Scottish Royal House of Bruce (Monarchs of Scotland) (1306–1371)
For ten years, Scotland had no King of its own. The Scots, however, refused to tolerate English rule; first William Wallace and then, after his execution, Robert the Bruce (the grandson of the 1292 competitor) fought against the English.
Bruce and his supporters killed a rival for the throne, John III Comyn, Lord of Badenoch on 10 February 1306 at Greyfriars Church in Dumfries. Shortly after in 1306, Robert was crowned King of Scots at Scone.
His energy, and the corresponding replacement of the vigorous Edward I with his weaker son Edward II, allowed Scotland to free itself from English rule; at the Battle of Bannockburn in 1314, the Scots routed the English, and by 1329 the English agreed by treaty to accept Scottish independence.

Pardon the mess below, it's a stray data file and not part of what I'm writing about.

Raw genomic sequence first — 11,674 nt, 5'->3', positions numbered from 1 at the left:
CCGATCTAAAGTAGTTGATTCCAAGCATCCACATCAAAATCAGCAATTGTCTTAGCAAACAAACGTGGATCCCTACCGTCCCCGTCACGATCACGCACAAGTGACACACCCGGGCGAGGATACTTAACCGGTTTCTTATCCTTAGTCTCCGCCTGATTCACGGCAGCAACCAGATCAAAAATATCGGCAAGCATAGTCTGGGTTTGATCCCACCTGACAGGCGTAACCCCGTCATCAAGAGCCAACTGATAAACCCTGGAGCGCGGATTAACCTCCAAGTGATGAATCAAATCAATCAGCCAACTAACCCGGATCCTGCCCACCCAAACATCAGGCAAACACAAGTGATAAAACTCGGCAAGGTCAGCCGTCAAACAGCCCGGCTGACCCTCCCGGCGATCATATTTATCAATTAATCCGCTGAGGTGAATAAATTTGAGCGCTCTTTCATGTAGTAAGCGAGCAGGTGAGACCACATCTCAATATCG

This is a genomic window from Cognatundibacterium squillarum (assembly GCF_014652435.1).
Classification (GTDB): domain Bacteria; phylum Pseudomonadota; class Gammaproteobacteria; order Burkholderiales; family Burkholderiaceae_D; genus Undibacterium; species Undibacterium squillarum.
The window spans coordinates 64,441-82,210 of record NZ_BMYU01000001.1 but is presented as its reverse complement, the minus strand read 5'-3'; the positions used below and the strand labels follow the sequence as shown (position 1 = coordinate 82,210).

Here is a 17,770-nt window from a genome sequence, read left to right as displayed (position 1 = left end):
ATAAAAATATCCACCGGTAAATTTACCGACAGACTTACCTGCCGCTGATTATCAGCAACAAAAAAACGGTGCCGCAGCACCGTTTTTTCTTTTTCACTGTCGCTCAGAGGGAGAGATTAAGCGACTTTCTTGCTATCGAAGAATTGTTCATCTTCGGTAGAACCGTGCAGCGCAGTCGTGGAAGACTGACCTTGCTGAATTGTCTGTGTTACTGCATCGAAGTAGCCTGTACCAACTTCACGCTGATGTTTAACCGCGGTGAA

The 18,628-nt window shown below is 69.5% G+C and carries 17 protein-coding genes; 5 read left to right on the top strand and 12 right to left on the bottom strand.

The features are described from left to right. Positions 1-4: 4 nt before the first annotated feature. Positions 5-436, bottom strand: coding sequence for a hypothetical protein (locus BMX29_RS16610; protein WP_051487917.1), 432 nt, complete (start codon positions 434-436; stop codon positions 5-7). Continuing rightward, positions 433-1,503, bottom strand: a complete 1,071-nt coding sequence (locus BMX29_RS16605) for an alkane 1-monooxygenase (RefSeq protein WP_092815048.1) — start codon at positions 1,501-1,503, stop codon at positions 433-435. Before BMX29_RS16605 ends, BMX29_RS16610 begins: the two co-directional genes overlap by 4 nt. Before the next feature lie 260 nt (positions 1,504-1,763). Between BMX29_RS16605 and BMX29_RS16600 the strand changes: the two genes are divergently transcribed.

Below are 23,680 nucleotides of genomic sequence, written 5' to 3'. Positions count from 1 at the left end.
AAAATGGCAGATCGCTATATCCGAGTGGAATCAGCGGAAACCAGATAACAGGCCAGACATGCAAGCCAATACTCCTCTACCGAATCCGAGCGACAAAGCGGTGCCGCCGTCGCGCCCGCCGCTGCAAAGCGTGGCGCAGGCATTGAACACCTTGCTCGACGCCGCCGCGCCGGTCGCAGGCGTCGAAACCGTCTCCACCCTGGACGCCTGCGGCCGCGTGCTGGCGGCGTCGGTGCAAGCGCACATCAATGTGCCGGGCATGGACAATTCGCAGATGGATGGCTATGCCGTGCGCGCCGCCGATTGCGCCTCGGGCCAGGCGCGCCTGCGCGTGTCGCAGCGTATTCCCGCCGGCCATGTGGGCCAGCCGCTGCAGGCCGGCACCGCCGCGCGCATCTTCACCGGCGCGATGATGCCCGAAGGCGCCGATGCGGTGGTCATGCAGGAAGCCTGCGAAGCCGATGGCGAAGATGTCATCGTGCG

Robert's successor, his son David, was a child at his succession. The English renewed their war with Scotland, and David was forced to flee the Kingdom by Edward Balliol, son of King John, who managed to get himself crowned King of Scots (1332–1336) and to give away Scotland's southern counties to England before being driven out again.
David spent much of his life in exile, first in freedom with his ally, France, and then in gaol in England; he was only able to return to Scotland in 1357. Upon his death, childless, in 1371, the House of Bruce came to an end. 
House of Bruce
|Robert I the Bruce||1274-1329||1306-29||m.1 Isabella of Mar|
|David II||1324-1371||1329-32: Deposed by Edward Balliol.
1332-33: Restored but deposed again.
1336-71: Restored, most of 1334-57 in captivity in England.
|Edward Balliol||c.1282-c.1364||Aug-Dec 1332: Deposed and expelled.
1333-34: Restored but deposed again.
1335-36: Restored and deposed again.